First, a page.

A message from Paul Soglin, Mayor of Madison, for the 2015 State of the Lakes Annual Report:
The year of 1973 is notable for a couple of firsts. The same year that I was first elected Mayor, we adopted the City’s original salt reduction resolution. Another environmental milestone was achieved ten years later, in 1983, when the City passed one of the region’s first storm water ordinances.
Our city’s commitment to stormwater quality and the belief of its significant importance to our residents has held steady for the last 43 years. Over the years, we have adopted a variety of state-of-the-art programs for water quality–retention ponds, rain gardens, and porous pavement.
On average, the city annually spends approximately $3.3 million on water quality projects. This does not include our commitment to work with the Madison Metropolitan Sewerage District and other partners on the adaptive management process, Yahara WINs.
Capital projects that hold exciting promise for significant improvement in urban water quality discharging to the lakes include construction of a sediment capture system on Willow Creek and construction of a chemical stormwater treatment system for the East Branch of Starkweather Creek. Meanwhile we receive and share information with the public in new and exciting ways such as the lakeforecast.org website where we partner with Clean Lakes Alliance, citizen monitors, UW-Madison Center for Limnology, the Space Science Engineering Center, Public Health Madison Dane County, and MIOsoft to provide real time data on the condition of our beaches.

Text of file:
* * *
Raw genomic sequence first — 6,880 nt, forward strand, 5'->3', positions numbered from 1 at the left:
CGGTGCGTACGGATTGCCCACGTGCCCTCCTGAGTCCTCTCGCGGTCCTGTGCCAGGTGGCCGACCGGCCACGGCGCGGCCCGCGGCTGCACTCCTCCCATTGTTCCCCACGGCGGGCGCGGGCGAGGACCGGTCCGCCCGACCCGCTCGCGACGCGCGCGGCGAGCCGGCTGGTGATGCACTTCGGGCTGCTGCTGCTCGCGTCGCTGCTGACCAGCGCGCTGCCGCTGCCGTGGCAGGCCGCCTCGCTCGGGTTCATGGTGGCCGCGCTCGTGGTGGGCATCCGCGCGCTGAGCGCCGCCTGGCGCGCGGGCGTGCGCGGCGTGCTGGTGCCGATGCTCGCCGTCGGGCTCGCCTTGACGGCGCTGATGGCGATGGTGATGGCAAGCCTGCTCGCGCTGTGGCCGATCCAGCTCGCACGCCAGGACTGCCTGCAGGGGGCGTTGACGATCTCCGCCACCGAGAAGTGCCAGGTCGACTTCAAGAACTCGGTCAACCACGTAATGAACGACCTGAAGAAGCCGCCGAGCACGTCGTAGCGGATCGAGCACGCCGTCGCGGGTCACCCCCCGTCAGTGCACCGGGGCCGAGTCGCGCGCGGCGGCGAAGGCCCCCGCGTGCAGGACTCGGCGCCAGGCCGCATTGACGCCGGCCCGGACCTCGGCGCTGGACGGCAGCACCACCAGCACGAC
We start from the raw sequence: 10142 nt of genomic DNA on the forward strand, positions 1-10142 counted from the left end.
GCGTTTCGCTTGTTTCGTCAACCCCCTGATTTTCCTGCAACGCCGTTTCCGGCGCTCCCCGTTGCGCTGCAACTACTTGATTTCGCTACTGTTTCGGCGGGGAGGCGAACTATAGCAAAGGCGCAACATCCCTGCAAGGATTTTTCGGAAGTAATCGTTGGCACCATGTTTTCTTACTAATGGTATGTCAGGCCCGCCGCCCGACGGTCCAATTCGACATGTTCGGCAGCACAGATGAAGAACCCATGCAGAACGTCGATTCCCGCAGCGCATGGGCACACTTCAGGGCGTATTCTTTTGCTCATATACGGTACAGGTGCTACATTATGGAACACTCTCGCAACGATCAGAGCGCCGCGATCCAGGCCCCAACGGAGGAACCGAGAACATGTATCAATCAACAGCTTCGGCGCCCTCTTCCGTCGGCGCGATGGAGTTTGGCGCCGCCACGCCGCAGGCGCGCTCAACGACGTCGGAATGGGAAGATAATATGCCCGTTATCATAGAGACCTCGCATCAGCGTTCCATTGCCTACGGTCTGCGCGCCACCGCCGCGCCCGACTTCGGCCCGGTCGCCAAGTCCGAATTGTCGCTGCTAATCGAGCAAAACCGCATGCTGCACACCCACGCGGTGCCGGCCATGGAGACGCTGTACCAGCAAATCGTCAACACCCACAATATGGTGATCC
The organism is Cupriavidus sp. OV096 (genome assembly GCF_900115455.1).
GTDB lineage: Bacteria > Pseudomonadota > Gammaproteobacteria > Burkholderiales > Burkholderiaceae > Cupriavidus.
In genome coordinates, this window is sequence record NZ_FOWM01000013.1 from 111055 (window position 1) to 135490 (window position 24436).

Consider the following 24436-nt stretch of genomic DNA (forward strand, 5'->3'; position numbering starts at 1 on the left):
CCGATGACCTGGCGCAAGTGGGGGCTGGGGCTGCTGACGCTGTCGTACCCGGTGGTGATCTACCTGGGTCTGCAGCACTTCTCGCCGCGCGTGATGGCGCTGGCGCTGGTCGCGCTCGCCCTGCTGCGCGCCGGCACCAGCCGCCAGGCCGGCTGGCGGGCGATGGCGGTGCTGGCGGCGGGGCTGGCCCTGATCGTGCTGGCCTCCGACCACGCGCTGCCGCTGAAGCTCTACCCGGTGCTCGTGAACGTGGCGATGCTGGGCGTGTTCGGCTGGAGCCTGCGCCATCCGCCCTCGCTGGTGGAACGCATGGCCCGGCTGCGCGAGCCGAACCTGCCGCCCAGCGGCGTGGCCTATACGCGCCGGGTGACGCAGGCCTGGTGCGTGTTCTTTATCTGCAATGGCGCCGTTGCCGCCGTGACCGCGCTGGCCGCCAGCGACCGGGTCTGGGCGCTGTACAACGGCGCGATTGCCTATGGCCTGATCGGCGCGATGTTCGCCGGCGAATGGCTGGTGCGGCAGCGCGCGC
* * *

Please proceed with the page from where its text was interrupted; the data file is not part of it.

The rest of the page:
Just as the systems have evolved over the years, so have our partners. None of these projects would be possible without cooperative relationships with both the Wisconsin Department of Natural Resources and the Dane County. These and similar projects, combined with the work on Yahara WINS, offer the possibility of realizing improvements in the quality of our lakes. However, it will take time and continued efforts. We all look forward to the challenge.